The men who won the D-day
D-DAY REVISITED, the Normandy veterans’ charity, is crowdfunding to mark the 75th anniversary of the June 6, 1944, D-day landings—the world’s largest seaborne invasion —with a commemorative garden at the RHS Chelsea Flower Show (May 21–25). As both legacy and tribute, it is the dearest wish of those surviving that the garden be then permanently installed at the British Normandy Memorial at Ver-sur-mer, France.
Designed by RHS gold-medal-winner John Everiss of Lancashire, the entrance to the D-day 75 Garden will be flanked by two lifesize sculptures of Bill Pendell of Oxfordshire, who landed on Gold Beach as a despatch rider in the Royal Signals, 11th Armoured Division. In 1945, he was awarded the Military Medal for bravery in combat and, in 2016, he received the Légion d’honneur. Sadly, he died last month, aged 97. The first sculpture, by Thomas Dagnell, will feature Pendell in his beret and medals looking across at his 22-year-old self, depicted in metal by Mr Everiss, poised to rush out of the water up the beachhead (above). Fifteen further plinths will conjure up the experiences of different veterans, surrounded by 10,000 Armeria maritima or sea thrift (below), unassuming pink wildflowers that once featured on threepence coins —troops would have seen them both as they embarked at Portsmouth and inland of the Normandy beaches.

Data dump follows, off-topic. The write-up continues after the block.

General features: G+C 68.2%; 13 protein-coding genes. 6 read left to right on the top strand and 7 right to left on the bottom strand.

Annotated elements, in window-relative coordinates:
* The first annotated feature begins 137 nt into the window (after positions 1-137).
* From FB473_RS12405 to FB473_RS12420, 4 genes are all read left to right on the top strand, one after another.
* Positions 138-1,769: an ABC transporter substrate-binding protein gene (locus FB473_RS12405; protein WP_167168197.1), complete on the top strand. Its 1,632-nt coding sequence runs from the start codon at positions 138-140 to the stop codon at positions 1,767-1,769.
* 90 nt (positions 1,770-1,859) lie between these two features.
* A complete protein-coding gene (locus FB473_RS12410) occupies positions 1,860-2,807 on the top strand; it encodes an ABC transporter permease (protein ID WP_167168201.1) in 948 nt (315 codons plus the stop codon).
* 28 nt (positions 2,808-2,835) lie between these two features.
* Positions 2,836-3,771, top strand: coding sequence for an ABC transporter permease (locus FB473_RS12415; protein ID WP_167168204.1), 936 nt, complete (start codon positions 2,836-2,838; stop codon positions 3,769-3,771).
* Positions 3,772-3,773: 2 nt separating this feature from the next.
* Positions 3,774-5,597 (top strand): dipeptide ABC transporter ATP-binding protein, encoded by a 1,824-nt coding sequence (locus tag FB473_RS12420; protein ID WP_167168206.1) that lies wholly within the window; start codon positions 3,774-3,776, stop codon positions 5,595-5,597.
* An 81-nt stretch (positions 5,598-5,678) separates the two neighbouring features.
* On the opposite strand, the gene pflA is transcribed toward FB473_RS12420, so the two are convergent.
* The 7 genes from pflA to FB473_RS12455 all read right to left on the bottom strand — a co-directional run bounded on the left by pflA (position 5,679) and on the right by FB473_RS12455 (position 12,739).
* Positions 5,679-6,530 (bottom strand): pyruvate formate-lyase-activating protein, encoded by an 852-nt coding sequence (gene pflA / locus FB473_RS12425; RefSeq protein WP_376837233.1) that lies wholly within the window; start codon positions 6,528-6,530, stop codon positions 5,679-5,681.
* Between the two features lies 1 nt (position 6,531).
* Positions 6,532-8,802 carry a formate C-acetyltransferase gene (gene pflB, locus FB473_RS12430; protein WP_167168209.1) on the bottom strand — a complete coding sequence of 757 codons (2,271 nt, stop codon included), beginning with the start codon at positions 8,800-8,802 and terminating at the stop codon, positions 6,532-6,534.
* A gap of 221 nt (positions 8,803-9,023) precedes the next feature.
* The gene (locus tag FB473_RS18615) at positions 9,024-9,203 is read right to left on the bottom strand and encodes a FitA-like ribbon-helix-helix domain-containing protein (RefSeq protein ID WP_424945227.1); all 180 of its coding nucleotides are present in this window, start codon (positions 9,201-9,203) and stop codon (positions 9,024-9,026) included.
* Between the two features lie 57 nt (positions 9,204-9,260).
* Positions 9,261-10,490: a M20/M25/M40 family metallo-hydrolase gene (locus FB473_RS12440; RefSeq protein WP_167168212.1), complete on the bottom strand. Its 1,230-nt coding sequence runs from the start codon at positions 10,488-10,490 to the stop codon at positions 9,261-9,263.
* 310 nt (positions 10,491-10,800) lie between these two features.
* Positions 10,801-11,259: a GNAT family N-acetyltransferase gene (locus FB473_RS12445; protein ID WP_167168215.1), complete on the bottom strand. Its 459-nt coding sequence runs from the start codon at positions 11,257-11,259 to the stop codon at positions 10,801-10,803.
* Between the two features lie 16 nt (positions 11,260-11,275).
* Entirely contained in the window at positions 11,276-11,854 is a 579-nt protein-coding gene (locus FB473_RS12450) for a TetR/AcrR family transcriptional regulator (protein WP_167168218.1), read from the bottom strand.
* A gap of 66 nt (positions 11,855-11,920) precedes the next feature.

This year’s anniversary is ‘the final opportunity for the public to come together and commemorate D-day alongside men and women who experienced it first hand,’ explains Victoria Phipps of D-day Revisited. ‘We hope it will create plenty of opportunities for our Second World War generation to share their incredible stories.’ Visit www.d-dayrevisited. co.uk for further information; £250,000 is needed for the garden’s creation—visit www. gofundme.com/dday-75-garden to donate.